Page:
Authorities badly underestimated the health problems the 1986 Chernobyl nuclear disaster would cause, with reported cancer cases doubling in a region near the stricken plant that was not evacuated, Moscow News reported.
The article Wednesday in the weekly newspaper said calves are born routinely without heads and limbs in the radiation-contaminated area of the Soviet Ukraine.It said more than half the children of the Naro-dichsky region - an agriculturally rich area within 30 miles of the plant - have thyroid gland illnesses, which can be caused by exposure to radiation.
The newspaper's correspondent, Vladimir Ko-linko, said one woman, who cares for pigs at a tainted farm, asked, "My daughter recently got married. What kind of grandson will I have?"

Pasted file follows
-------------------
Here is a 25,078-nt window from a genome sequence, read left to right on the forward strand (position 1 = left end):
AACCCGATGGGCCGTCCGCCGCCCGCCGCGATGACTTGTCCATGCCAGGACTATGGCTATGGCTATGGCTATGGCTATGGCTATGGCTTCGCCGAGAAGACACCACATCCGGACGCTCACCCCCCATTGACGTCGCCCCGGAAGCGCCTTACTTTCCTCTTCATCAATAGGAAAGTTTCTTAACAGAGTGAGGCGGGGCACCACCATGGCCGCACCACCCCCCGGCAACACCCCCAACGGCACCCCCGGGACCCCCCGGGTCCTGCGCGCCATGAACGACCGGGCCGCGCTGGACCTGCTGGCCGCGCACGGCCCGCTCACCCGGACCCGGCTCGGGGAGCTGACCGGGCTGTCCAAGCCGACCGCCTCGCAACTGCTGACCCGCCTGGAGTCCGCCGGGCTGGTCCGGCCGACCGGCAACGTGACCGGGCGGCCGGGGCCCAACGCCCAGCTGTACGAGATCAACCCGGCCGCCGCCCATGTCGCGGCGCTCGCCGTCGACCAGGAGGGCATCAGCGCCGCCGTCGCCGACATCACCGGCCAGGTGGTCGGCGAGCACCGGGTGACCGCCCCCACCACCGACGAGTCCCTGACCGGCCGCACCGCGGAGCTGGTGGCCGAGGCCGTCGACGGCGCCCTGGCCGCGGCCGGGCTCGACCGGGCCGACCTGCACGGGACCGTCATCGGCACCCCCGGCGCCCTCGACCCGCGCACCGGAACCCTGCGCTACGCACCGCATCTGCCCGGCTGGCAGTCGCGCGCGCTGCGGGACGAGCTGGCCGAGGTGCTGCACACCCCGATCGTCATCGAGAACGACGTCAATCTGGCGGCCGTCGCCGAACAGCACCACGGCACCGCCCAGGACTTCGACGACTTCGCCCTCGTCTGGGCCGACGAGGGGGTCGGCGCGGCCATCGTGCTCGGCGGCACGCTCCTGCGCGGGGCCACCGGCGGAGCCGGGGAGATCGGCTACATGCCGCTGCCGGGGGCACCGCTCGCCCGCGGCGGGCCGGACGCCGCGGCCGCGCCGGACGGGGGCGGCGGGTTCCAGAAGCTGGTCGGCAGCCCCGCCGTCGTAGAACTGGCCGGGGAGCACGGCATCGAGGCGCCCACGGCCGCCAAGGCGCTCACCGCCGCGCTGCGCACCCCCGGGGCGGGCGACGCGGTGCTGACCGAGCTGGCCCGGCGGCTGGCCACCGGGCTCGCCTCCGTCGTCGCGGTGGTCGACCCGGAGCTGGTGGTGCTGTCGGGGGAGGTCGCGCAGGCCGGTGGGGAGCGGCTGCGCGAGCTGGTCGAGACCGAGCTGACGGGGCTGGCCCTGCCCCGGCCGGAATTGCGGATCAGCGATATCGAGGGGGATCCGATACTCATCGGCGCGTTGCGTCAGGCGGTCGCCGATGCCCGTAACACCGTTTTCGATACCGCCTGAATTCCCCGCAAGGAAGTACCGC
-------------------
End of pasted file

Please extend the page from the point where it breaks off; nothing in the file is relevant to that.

In all, 31 people died in the immediate aftermath of the explosion and fire at the plant on April 26, 1986. The disaster sent a cloud of radiation around the world.
Moscow News reported that elevated levels of radioactive cesium-137 were detected among many residents of the Narodichsky region, which was not evacuated after the accident.
It said, "Health officials of the republic insist there is no health danger for people outside a 19-mile zone around the atomic power station."
Since the accident, Soviet officials stressed time and again that radiation levels were safe in all but the immediate area surrounding the plant. They generally discounted warnings from some Western doctors that cases of cancer and other diseases would soar.